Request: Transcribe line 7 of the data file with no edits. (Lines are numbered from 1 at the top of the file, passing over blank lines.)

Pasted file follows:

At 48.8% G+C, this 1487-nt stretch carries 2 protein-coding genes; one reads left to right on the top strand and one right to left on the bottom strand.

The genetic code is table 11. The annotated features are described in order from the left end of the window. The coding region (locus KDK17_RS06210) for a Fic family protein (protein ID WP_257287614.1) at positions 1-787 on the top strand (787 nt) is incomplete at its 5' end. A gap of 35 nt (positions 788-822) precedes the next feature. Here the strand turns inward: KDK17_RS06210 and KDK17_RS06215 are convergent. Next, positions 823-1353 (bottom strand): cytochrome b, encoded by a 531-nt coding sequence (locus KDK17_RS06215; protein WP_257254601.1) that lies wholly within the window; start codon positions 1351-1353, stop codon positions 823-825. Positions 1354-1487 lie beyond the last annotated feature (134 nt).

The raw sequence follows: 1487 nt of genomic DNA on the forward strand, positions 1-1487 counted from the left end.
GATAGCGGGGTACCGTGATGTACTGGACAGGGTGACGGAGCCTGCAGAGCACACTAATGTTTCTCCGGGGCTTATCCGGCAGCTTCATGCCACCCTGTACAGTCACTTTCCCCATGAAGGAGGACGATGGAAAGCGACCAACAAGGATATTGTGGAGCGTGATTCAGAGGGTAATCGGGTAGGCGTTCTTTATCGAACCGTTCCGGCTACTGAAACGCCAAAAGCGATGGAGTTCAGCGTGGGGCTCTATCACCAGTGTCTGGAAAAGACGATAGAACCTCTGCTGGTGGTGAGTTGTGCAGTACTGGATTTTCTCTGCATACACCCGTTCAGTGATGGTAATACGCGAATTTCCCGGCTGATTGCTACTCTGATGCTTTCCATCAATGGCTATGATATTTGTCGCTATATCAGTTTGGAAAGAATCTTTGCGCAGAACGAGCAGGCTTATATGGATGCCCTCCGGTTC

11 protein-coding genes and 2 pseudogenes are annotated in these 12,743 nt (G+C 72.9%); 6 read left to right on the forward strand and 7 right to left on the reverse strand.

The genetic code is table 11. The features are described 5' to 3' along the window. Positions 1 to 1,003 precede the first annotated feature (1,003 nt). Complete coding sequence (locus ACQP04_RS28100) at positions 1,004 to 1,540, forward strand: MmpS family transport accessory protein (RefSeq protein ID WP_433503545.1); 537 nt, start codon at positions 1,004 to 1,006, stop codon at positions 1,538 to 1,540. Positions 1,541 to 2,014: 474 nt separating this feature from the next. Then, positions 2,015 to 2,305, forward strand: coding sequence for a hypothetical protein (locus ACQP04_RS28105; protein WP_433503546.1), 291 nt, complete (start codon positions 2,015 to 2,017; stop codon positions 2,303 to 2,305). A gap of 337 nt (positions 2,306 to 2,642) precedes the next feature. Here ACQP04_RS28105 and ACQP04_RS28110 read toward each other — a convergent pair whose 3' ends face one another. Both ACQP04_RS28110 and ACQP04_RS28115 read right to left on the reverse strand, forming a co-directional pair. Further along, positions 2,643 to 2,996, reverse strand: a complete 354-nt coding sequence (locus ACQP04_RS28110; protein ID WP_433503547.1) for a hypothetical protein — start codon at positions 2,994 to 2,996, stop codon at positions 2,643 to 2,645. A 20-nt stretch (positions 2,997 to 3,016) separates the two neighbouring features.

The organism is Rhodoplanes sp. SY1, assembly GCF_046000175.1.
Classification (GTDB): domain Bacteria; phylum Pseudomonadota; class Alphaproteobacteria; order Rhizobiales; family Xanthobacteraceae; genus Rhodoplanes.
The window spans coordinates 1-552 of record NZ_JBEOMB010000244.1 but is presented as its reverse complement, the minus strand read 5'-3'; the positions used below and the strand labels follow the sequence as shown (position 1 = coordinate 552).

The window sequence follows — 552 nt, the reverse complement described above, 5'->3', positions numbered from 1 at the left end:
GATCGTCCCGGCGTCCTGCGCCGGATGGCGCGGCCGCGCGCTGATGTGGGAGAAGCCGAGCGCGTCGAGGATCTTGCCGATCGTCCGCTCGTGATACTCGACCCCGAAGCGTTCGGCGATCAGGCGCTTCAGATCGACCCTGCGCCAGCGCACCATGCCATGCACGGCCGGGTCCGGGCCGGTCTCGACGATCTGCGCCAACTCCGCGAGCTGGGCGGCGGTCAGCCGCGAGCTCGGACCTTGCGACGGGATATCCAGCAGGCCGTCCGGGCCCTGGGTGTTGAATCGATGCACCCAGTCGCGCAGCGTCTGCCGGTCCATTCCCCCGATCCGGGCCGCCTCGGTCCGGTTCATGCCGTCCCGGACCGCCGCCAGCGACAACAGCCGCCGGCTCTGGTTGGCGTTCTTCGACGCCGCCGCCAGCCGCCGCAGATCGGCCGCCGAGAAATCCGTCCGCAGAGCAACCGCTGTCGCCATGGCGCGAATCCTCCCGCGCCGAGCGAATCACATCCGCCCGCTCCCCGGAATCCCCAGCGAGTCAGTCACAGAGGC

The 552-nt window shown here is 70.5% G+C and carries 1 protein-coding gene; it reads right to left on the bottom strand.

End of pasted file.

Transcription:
The organism is Rhodoplanes sp. SY1, assembly GCF_046000175.1.